The atmosphere was somewhere between that of a political protest and a carnival on the Columbia campus as President Mahmoud Ahmadinejad’s speech drew closer.
Opponents and supporters of Mr. Ahmadinejad’s right to speak stood check by jowl on the steps of Columbia’s library as they waited for his scheduled 1:30 address, as a crowd of several hundred Columbia students gathered before a large truck-mounted video screen.
An NYPD helicopter hovered overhead.
Eitan Ben David, wearing a Hillel t-shirt bearing the Edmund Burke quote, “All that is required for the triumph of evil is for good men to do nothing,” said, “We should be marginalizing him, we should be isolating him.”
Mr. Ben David, a philosophy student, added, “I was shocked that they would go about doing this.”
Nearby, Jasmine Alagheband, an English major of Iranian descent who was wearing a placard expressing support for the Iranian people, said, “I feel we should get to know the Iranian people better.”
“I feel it is produced an atmosphere of hate within the environment of the campus,” she said.
During the speech itself, Mr. Ahmadinejad gave evasive answers to questions about the state of Israel and the Holocaust, but caused the biggest stir of all by denying that there were any gay people in Iran.
“In Iran, we don’t have homosexuals, unlike in your country,” he said, through a translator. “We do not have this phenomenon. I don’t know who told you that we do have it.”
Mr. Ahmadinejad, at one point, sounded vaguely conciliatory: “We love all nations, we are friends with the Jewish people,” he said.
But he referred to the Holocaust only as “a present reality.”
He went on to offer an apparent defense of Holocaust deniers in Europe, asking, “Why is there not research that can approach it from different perspectives? There are researchers who want to approach it from a different perspective? Why are they sent to prison?”
The event was also marked by sharp criticism of Mr. Ahmadinejad by Columbia University president Lee Bollinger.
In his introductory remarks, Mr. Bollinger told the Iranian president, “You exhibit all the signs of a petty and cruel dictator.”
Mr. Bollinger further charged that Mr. Ahmadinejad’s denial of the Holocaust made him “ridiculous” and asked, “Will you cease this outrage?”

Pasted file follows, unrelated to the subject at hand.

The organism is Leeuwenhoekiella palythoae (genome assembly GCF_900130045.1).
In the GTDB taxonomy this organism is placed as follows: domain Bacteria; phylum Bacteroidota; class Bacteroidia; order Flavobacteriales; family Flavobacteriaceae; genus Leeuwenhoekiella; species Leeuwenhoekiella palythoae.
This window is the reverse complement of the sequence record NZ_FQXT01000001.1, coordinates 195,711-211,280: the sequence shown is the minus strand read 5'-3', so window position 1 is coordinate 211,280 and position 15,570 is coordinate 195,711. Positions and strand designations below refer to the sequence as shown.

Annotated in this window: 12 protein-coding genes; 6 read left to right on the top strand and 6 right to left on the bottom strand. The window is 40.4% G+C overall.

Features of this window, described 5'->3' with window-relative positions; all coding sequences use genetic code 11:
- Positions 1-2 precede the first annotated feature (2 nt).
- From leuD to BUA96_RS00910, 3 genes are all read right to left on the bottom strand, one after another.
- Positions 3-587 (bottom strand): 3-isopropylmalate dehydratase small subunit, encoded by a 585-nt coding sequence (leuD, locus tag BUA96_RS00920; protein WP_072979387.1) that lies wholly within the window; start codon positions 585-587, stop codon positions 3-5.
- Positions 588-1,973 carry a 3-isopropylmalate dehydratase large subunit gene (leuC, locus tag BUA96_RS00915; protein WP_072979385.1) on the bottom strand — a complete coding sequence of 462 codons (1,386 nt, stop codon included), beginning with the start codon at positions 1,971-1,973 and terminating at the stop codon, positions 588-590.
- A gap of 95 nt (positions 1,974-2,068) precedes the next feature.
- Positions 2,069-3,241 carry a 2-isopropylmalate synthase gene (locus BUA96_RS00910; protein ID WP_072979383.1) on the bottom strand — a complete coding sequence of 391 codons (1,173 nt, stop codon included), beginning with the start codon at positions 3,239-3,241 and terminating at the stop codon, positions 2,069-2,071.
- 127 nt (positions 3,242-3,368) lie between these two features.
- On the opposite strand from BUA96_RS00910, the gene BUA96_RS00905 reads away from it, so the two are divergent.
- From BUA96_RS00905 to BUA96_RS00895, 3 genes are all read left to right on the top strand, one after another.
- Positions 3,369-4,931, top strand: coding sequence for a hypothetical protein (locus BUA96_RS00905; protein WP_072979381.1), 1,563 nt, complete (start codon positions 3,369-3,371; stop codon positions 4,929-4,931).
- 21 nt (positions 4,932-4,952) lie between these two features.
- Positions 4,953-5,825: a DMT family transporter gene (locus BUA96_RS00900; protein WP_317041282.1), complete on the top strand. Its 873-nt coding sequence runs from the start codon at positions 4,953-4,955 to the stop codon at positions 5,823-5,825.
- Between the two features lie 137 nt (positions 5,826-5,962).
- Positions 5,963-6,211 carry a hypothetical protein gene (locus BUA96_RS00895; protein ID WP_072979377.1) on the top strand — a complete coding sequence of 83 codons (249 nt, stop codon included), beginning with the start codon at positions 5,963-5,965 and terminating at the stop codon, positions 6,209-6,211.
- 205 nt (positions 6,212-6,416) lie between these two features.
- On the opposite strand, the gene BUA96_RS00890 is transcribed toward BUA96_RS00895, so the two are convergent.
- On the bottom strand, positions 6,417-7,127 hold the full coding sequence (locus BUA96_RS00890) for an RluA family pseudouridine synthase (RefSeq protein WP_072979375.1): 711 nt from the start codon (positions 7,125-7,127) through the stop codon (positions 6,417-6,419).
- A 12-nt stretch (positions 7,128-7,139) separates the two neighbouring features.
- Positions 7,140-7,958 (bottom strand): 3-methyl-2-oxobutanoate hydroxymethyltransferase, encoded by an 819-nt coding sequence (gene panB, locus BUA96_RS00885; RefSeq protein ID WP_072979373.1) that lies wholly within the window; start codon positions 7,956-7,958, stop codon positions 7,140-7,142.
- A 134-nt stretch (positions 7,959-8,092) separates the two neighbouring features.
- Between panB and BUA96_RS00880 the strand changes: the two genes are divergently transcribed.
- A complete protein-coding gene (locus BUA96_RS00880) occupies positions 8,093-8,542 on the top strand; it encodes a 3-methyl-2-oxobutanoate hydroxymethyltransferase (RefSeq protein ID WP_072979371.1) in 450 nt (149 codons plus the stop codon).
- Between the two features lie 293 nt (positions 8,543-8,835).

In closing his speech the Columbia president said, “I feel all the weight of the modern world yearning to express its revulsion at what you stand for.”
The audience applauded loudly.
Mr. Ahmadinejad did not take kindly to the remarks, saying at the outset of his speech, “I want to complain about this political statement against me.” He continued: “We [in Iran] respect students and allow them to come to their own judgment. We don’t think it is necessary to provide a vaccination of some sort.”
He also noted on several occasions during his speech that in Iran, “it is a tradition to respect those who are invited as guests.”
Mr. Ahmadinejad also sought to focus upon the Palestinian question. Referring to the Holocaust once more, he said, “If it is a reality, we still need to question whether the Palestinian people should be paying the price for it. The Palestinian people did not commit any crime.”
He also referred to the issue of Palestine as “an old wound” in the Middle East.
With regard to Iran’s nuclear program, Mr. Ahmadinejad insisted, “Iran’s activities are peaceful.”
He added: “How is it that you have the right [to develop nuclear technology] but we can’t have it?”
Mr. Ahmadinejad’s speech was received a mixed, if generally polite, reception. His remarks on Palestine were received with a smattering of clapping. When he talked about the Holocaust, there was silence. And when he made his comments on homosexuals, the audience laughed.
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